On 13 January 2016 TUI Fly Belgium flight JAF304 from Punta Cana (via Montego Bay) arrived at Brussels Airport with a delay of over 4 hours. After the flight 54 passengers filed a lawsuit against the holiday airline and claimed a compensation of €600 per passenger.
In court, the airline defended itself by invoking force majeure: “an unexpected security check by customs at Punta Cana airport forced us to delay the flight, we want to intervene in all costs passengers incurred such as drinks, food and phone calls“, the airline replied. The judge did not agree with the explanation of TUI Fly Belgium and condemned the company to pay a compensation due under EU Regulation 261/20041 of 54 times €600 (€32,400) and all costs related to the verdict: €8,022.95.
Ralph Pais, from Claim It, explains: “Airlines quickly invoke ‘force majeure‘ in order not to pay compensations which passengers are always entitled to in case of delay. The cause of the delays are rather ‘normal business risks and inherent in the execution of the flights‘.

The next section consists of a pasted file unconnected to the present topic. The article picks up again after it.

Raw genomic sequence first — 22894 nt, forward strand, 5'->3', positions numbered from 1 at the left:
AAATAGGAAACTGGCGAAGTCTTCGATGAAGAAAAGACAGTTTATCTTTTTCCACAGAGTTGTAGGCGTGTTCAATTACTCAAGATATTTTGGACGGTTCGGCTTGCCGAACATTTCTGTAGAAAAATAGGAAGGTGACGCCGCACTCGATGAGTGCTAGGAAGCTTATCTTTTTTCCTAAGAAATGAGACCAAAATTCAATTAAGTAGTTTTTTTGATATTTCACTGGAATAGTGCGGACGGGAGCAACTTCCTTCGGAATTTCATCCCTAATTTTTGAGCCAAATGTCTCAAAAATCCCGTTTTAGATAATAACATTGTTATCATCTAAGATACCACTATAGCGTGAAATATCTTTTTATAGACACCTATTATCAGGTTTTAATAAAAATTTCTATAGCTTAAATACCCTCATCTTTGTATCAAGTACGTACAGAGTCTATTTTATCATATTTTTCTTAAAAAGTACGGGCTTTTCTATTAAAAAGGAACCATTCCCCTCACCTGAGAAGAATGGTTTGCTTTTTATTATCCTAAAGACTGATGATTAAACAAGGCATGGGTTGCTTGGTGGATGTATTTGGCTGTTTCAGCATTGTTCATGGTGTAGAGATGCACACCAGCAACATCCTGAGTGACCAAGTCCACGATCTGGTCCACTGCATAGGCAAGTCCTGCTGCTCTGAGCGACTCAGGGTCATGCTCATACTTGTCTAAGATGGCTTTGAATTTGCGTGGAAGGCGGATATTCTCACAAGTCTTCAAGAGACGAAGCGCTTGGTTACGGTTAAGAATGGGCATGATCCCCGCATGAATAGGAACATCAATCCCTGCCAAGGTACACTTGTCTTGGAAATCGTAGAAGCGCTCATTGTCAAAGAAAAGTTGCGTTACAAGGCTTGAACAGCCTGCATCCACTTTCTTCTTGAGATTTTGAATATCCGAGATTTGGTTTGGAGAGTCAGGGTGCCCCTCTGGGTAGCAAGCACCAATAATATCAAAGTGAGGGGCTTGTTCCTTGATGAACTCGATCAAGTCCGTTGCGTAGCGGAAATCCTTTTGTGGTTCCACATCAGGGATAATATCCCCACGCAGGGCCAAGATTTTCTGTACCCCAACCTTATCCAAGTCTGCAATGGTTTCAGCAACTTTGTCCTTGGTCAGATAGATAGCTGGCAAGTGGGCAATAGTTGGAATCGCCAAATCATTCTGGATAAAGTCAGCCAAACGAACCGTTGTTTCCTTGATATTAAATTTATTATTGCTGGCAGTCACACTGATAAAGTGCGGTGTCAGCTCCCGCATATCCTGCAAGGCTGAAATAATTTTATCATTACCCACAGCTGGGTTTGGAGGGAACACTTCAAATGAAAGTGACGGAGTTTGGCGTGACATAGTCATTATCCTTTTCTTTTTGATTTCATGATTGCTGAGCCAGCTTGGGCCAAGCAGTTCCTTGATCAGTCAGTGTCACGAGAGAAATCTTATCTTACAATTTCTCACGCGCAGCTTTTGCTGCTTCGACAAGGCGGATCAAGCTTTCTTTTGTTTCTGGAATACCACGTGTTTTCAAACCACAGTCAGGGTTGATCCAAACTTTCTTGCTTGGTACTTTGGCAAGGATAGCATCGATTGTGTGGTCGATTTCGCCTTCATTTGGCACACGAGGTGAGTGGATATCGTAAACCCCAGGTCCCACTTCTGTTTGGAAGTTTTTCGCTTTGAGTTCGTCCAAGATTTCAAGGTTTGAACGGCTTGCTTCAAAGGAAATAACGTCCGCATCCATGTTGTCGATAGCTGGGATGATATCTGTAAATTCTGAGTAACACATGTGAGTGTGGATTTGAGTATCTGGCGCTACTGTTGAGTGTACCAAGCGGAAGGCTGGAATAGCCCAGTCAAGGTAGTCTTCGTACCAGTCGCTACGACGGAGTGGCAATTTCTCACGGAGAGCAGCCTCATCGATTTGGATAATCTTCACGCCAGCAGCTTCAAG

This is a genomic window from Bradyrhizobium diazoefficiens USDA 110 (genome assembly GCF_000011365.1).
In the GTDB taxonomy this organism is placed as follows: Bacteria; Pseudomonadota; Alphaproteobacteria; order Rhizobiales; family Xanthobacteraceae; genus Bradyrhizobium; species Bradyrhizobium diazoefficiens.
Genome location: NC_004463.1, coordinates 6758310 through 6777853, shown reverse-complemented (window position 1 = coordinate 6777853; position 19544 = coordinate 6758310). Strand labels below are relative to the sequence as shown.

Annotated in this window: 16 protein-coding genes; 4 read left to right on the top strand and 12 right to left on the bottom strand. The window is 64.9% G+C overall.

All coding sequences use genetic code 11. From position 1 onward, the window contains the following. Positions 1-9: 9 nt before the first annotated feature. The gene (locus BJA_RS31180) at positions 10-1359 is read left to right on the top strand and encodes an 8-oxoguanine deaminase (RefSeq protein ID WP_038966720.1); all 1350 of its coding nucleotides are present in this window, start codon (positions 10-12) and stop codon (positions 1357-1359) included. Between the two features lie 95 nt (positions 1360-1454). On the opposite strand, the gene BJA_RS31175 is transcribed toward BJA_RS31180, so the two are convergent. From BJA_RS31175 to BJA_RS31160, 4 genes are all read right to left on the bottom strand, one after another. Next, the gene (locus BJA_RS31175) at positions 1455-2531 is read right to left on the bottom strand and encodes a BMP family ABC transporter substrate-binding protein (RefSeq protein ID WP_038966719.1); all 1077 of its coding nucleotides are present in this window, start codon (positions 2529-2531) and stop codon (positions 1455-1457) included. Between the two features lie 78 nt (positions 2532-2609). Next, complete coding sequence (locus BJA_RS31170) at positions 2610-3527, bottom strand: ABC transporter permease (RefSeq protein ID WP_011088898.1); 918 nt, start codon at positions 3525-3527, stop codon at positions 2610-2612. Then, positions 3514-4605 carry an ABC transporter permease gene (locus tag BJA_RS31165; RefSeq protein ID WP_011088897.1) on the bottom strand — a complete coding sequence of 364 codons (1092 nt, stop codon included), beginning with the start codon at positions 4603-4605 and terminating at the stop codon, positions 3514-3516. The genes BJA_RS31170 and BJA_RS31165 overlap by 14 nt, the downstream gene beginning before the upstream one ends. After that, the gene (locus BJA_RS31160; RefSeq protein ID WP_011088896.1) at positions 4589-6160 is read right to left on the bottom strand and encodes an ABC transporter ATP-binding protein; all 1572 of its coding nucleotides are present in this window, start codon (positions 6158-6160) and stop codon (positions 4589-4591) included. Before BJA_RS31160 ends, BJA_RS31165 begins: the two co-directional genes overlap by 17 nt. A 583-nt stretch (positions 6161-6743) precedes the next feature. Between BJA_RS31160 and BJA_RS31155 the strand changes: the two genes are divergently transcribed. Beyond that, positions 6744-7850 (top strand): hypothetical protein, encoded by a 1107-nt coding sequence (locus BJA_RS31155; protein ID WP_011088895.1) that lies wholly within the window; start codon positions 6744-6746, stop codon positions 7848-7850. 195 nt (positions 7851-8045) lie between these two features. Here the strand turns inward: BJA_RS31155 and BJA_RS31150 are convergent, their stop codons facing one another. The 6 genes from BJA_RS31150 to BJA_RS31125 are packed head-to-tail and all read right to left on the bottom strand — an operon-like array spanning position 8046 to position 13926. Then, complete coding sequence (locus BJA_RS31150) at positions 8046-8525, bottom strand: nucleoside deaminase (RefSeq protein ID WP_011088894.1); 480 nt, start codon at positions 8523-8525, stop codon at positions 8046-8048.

“Some airlines will not automatically pay out compensation after a delayed flight, unless those passengers go to court. On this particular flight only 54 from 250 passengers joined the Claim It-lawsuit“, Ralph Pais continued, “This means that 198 other passengers on that flight have missed their compensation of €600, a grand total of €118,800 that the airline would normally have had to pay.”
Have your say on the EU Regulation 261/2004 law in this forum-topic: EC Regulation 261/2004: news & court verdicts.
1 Compensation due under EU Regulation 261/2004 in case of flight cancellation, delay of 3 hours or more, or boarding denial.